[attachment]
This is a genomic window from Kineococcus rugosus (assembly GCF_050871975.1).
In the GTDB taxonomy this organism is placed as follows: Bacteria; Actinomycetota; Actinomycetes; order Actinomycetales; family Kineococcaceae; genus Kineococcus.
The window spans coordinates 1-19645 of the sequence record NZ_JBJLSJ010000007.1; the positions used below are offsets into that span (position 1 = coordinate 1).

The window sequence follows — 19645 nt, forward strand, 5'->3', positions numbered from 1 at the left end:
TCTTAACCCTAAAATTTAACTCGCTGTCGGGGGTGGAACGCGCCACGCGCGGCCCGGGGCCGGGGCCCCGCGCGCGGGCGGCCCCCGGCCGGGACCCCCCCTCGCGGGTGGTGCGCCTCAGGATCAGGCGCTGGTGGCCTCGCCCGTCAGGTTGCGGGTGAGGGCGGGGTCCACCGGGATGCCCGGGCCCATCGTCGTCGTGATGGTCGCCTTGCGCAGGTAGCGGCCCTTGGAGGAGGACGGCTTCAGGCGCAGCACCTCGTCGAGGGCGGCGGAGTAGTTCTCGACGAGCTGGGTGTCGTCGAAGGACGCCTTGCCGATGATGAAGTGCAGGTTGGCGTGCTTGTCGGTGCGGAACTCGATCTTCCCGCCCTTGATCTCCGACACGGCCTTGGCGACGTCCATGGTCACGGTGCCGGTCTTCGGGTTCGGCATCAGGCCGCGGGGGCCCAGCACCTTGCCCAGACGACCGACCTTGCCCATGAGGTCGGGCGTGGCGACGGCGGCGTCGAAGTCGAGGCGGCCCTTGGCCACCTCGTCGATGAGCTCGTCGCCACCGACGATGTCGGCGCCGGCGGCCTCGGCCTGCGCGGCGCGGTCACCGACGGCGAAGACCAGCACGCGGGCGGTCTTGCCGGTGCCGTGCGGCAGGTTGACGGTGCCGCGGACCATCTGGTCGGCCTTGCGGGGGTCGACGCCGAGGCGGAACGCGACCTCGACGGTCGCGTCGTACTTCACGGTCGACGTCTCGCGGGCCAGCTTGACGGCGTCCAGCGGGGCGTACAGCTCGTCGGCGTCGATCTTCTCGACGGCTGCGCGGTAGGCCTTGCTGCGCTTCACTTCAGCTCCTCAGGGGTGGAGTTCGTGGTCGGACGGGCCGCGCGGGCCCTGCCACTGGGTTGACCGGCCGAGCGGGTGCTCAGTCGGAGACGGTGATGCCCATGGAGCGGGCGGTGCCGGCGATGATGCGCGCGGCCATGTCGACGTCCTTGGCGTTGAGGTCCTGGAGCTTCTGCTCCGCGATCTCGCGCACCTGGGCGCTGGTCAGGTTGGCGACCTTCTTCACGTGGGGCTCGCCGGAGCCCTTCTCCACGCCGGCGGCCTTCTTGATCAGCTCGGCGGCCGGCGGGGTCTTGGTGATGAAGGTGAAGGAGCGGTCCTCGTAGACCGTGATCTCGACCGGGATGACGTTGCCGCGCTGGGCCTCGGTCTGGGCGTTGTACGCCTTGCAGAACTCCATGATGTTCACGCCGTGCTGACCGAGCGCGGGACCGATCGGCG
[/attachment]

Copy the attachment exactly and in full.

This is a genomic window from Kineococcus rugosus (assembly GCF_050871975.1).
In the GTDB taxonomy this organism is placed as follows: Bacteria; Actinomycetota; Actinomycetes; order Actinomycetales; family Kineococcaceae; genus Kineococcus.
The window spans coordinates 1-19645 of the sequence record NZ_JBJLSJ010000007.1; the positions used below are offsets into that span (position 1 = coordinate 1).

The window sequence follows — 19645 nt, forward strand, 5'->3', positions numbered from 1 at the left end:
TCTTAACCCTAAAATTTAACTCGCTGTCGGGGGTGGAACGCGCCACGCGCGGCCCGGGGCCGGGGCCCCGCGCGCGGGCGGCCCCCGGCCGGGACCCCCCCTCGCGGGTGGTGCGCCTCAGGATCAGGCGCTGGTGGCCTCGCCCGTCAGGTTGCGGGTGAGGGCGGGGTCCACCGGGATGCCCGGGCCCATCGTCGTCGTGATGGTCGCCTTGCGCAGGTAGCGGCCCTTGGAGGAGGACGGCTTCAGGCGCAGCACCTCGTCGAGGGCGGCGGAGTAGTTCTCGACGAGCTGGGTGTCGTCGAAGGACGCCTTGCCGATGATGAAGTGCAGGTTGGCGTGCTTGTCGGTGCGGAACTCGATCTTCCCGCCCTTGATCTCCGACACGGCCTTGGCGACGTCCATGGTCACGGTGCCGGTCTTCGGGTTCGGCATCAGGCCGCGGGGGCCCAGCACCTTGCCCAGACGACCGACCTTGCCCATGAGGTCGGGCGTGGCGACGGCGGCGTCGAAGTCGAGGCGGCCCTTGGCCACCTCGTCGATGAGCTCGTCGCCACCGACGATGTCGGCGCCGGCGGCCTCGGCCTGCGCGGCGCGGTCACCGACGGCGAAGACCAGCACGCGGGCGGTCTTGCCGGTGCCGTGCGGCAGGTTGACGGTGCCGCGGACCATCTGGTCGGCCTTGCGGGGGTCGACGCCGAGGCGGAACGCGACCTCGACGGTCGCGTCGTACTTCACGGTCGACGTCTCGCGGGCCAGCTTGACGGCGTCCAGCGGGGCGTACAGCTCGTCGGCGTCGATCTTCTCGACGGCTGCGCGGTAGGCCTTGCTGCGCTTCACTTCAGCTCCTCAGGGGTGGAGTTCGTGGTCGGACGGGCCGCGCGGGCCCTGCCACTGGGTTGACCGGCCGAGCGGGTGCTCAGTCGGAGACGGTGATGCCCATGGAGCGGGCGGTGCCGGCGATGATGCGCGCGGCCATGTCGACGTCCTTGGCGTTGAGGTCCTGGAGCTTCTGCTCCGCGATCTCGCGCACCTGGGCGCTGGTCAGGTTGGCGACCTTCTTCACGTGGGGCTCGCCGGAGCCCTTCTCCACGCCGGCGGCCTTCTTGATCAGCTCGGCGGCCGGCGGGGTCTTGGTGATGAAGGTGAAGGAGCGGTCCTCGTAGACCGTGATCTCGACCGGGATGACGTTGCCGCGCTGGGCCTCGGTCTGGGCGTTGTACGCCTTGCAGAACTCCATGATGTTCACGCCGTGCTGACCGAGCGCGGGACCGATCGGCG